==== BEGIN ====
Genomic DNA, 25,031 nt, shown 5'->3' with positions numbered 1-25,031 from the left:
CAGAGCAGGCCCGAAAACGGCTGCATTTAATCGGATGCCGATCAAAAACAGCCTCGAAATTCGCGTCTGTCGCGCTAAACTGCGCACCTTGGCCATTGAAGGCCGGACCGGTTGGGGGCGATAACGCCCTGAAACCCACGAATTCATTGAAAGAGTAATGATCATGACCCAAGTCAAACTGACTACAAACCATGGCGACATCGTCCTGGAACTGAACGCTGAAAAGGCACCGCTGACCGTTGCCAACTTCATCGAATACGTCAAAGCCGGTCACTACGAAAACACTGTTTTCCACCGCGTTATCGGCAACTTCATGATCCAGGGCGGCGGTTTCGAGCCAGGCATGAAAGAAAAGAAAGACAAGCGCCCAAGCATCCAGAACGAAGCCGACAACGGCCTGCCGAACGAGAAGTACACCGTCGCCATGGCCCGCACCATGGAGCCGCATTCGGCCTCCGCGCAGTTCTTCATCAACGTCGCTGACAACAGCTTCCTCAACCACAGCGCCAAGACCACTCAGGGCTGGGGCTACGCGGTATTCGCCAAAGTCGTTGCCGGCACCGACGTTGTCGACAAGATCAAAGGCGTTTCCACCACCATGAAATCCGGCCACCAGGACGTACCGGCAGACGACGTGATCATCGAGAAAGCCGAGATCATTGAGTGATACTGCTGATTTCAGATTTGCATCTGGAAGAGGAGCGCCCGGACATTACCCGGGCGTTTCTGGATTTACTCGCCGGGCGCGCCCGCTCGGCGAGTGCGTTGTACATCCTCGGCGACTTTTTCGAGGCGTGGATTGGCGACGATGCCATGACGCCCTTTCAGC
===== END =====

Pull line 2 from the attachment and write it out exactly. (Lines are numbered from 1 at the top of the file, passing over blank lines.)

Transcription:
CAGAGCAGGCCCGAAAACGGCTGCATTTAATCGGATGCCGATCAAAAACAGCCTCGAAATTCGCGTCTGTCGCGCTAAACTGCGCACCTTGGCCATTGAAGGCCGGACCGGTTGGGGGCGATAACGCCCTGAAACCCACGAATTCATTGAAAGAGTAATGATCATGACCCAAGTCAAACTGACTACAAACCATGGCGACATCGTCCTGGAACTGAACGCTGAAAAGGCACCGCTGACCGTTGCCAACTTCATCGAATACGTCAAAGCCGGTCACTACGAAAACACTGTTTTCCACCGCGTTATCGGCAACTTCATGATCCAGGGCGGCGGTTTCGAGCCAGGCATGAAAGAAAAGAAAGACAAGCGCCCAAGCATCCAGAACGAAGCCGACAACGGCCTGCCGAACGAGAAGTACACCGTCGCCATGGCCCGCACCATGGAGCCGCATTCGGCCTCCGCGCAGTTCTTCATCAACGTCGCTGACAACAGCTTCCTCAACCACAGCGCCAAGACCACTCAGGGCTGGGGCTACGCGGTATTCGCCAAAGTCGTTGCCGGCACCGACGTTGTCGACAAGATCAAAGGCGTTTCCACCACCATGAAATCCGGCCACCAGGACGTACCGGCAGACGACGTGATCATCGAGAAAGCCGAGATCATTGAGTGATACTGCTGATTTCAGATTTGCATCTGGAAGAGGAGCGCCCGGACATTACCCGGGCGTTTCTGGATTTACTCGCCGGGCGCGCCCGCTCGGCGAGTGCGTTGTACATCCTCGGCGACTTTTTCGAGGCGTGGATTGGCGACGATGCCATGACGCCCTTTCAGC